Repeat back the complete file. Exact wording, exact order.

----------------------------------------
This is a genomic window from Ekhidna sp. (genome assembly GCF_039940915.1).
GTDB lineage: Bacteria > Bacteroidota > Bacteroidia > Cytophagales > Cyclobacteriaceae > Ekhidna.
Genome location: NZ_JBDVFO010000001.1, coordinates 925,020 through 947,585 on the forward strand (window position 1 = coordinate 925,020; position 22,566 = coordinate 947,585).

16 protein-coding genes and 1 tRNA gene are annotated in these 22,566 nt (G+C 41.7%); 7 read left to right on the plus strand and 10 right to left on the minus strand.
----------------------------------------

This is a genomic window from Ekhidna sp. (genome assembly GCF_039940915.1).
GTDB lineage: Bacteria > Bacteroidota > Bacteroidia > Cytophagales > Cyclobacteriaceae > Ekhidna.
Genome location: NZ_JBDVFO010000001.1, coordinates 925,020 through 947,585 on the forward strand (window position 1 = coordinate 925,020; position 22,566 = coordinate 947,585).

16 protein-coding genes and 1 tRNA gene are annotated in these 22,566 nt (G+C 41.7%); 7 read left to right on the plus strand and 10 right to left on the minus strand.